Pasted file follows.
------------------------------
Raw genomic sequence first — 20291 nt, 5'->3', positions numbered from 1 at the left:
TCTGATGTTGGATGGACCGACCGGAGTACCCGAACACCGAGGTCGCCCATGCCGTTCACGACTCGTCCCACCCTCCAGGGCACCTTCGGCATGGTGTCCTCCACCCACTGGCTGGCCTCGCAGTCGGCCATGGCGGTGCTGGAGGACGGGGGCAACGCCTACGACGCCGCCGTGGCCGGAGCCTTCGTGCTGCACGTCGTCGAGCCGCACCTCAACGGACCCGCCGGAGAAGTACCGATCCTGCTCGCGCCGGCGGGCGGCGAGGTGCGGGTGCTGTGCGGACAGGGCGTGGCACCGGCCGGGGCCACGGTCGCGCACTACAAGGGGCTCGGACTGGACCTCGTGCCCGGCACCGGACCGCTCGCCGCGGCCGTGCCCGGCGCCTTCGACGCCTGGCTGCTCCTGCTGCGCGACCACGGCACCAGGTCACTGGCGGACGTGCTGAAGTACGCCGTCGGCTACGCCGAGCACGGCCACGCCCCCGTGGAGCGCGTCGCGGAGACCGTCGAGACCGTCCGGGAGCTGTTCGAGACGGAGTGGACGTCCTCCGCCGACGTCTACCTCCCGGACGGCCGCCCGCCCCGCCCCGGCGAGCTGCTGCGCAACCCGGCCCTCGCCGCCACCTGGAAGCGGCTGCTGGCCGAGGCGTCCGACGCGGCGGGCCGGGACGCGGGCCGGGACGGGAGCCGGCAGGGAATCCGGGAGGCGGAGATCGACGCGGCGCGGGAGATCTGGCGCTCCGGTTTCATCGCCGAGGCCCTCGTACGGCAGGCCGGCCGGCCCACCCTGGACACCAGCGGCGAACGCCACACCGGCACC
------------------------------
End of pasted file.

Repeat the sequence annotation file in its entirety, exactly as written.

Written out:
Raw genomic sequence first — 20291 nt, 5'->3', positions numbered from 1 at the left:
TCTGATGTTGGATGGACCGACCGGAGTACCCGAACACCGAGGTCGCCCATGCCGTTCACGACTCGTCCCACCCTCCAGGGCACCTTCGGCATGGTGTCCTCCACCCACTGGCTGGCCTCGCAGTCGGCCATGGCGGTGCTGGAGGACGGGGGCAACGCCTACGACGCCGCCGTGGCCGGAGCCTTCGTGCTGCACGTCGTCGAGCCGCACCTCAACGGACCCGCCGGAGAAGTACCGATCCTGCTCGCGCCGGCGGGCGGCGAGGTGCGGGTGCTGTGCGGACAGGGCGTGGCACCGGCCGGGGCCACGGTCGCGCACTACAAGGGGCTCGGACTGGACCTCGTGCCCGGCACCGGACCGCTCGCCGCGGCCGTGCCCGGCGCCTTCGACGCCTGGCTGCTCCTGCTGCGCGACCACGGCACCAGGTCACTGGCGGACGTGCTGAAGTACGCCGTCGGCTACGCCGAGCACGGCCACGCCCCCGTGGAGCGCGTCGCGGAGACCGTCGAGACCGTCCGGGAGCTGTTCGAGACGGAGTGGACGTCCTCCGCCGACGTCTACCTCCCGGACGGCCGCCCGCCCCGCCCCGGCGAGCTGCTGCGCAACCCGGCCCTCGCCGCCACCTGGAAGCGGCTGCTGGCCGAGGCGTCCGACGCGGCGGGCCGGGACGCGGGCCGGGACGGGAGCCGGCAGGGAATCCGGGAGGCGGAGATCGACGCGGCGCGGGAGATCTGGCGCTCCGGTTTCATCGCCGAGGCCCTCGTACGGCAGGCCGGCCGGCCCACCCTGGACACCAGCGGCGAACGCCACACCGGCACC